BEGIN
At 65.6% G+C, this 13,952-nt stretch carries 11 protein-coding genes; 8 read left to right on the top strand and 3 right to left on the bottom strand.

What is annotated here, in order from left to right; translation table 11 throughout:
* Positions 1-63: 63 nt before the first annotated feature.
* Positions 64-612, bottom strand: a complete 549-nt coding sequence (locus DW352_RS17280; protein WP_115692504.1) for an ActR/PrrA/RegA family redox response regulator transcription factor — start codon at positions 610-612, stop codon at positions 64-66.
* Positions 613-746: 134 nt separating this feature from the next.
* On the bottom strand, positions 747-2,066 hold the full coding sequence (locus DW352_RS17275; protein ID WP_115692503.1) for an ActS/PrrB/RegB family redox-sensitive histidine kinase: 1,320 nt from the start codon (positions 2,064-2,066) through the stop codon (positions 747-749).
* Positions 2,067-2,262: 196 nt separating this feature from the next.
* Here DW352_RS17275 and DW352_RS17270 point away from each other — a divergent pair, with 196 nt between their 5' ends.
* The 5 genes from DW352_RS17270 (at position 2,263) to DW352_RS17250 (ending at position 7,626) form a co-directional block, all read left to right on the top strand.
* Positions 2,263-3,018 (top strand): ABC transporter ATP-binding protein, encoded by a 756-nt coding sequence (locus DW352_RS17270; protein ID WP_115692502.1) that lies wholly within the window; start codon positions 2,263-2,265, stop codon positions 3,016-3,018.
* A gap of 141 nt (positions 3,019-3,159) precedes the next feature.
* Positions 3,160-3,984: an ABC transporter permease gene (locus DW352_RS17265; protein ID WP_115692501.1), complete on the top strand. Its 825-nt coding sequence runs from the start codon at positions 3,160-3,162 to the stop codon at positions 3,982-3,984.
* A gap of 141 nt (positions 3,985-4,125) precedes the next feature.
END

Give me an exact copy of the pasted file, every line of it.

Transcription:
At 65.6% G+C, this 13,952-nt stretch carries 11 protein-coding genes; 8 read left to right on the top strand and 3 right to left on the bottom strand.

What is annotated here, in order from left to right; translation table 11 throughout:
* Positions 1-63: 63 nt before the first annotated feature.
* Positions 64-612, bottom strand: a complete 549-nt coding sequence (locus DW352_RS17280; protein WP_115692504.1) for an ActR/PrrA/RegA family redox response regulator transcription factor — start codon at positions 610-612, stop codon at positions 64-66.
* Positions 613-746: 134 nt separating this feature from the next.
* On the bottom strand, positions 747-2,066 hold the full coding sequence (locus DW352_RS17275; protein ID WP_115692503.1) for an ActS/PrrB/RegB family redox-sensitive histidine kinase: 1,320 nt from the start codon (positions 2,064-2,066) through the stop codon (positions 747-749).
* Positions 2,067-2,262: 196 nt separating this feature from the next.
* Here DW352_RS17275 and DW352_RS17270 point away from each other — a divergent pair, with 196 nt between their 5' ends.
* The 5 genes from DW352_RS17270 (at position 2,263) to DW352_RS17250 (ending at position 7,626) form a co-directional block, all read left to right on the top strand.
* Positions 2,263-3,018 (top strand): ABC transporter ATP-binding protein, encoded by a 756-nt coding sequence (locus DW352_RS17270; protein ID WP_115692502.1) that lies wholly within the window; start codon positions 2,263-2,265, stop codon positions 3,016-3,018.
* A gap of 141 nt (positions 3,019-3,159) precedes the next feature.
* Positions 3,160-3,984: an ABC transporter permease gene (locus DW352_RS17265; protein ID WP_115692501.1), complete on the top strand. Its 825-nt coding sequence runs from the start codon at positions 3,160-3,162 to the stop codon at positions 3,982-3,984.
* A gap of 141 nt (positions 3,985-4,125) precedes the next feature.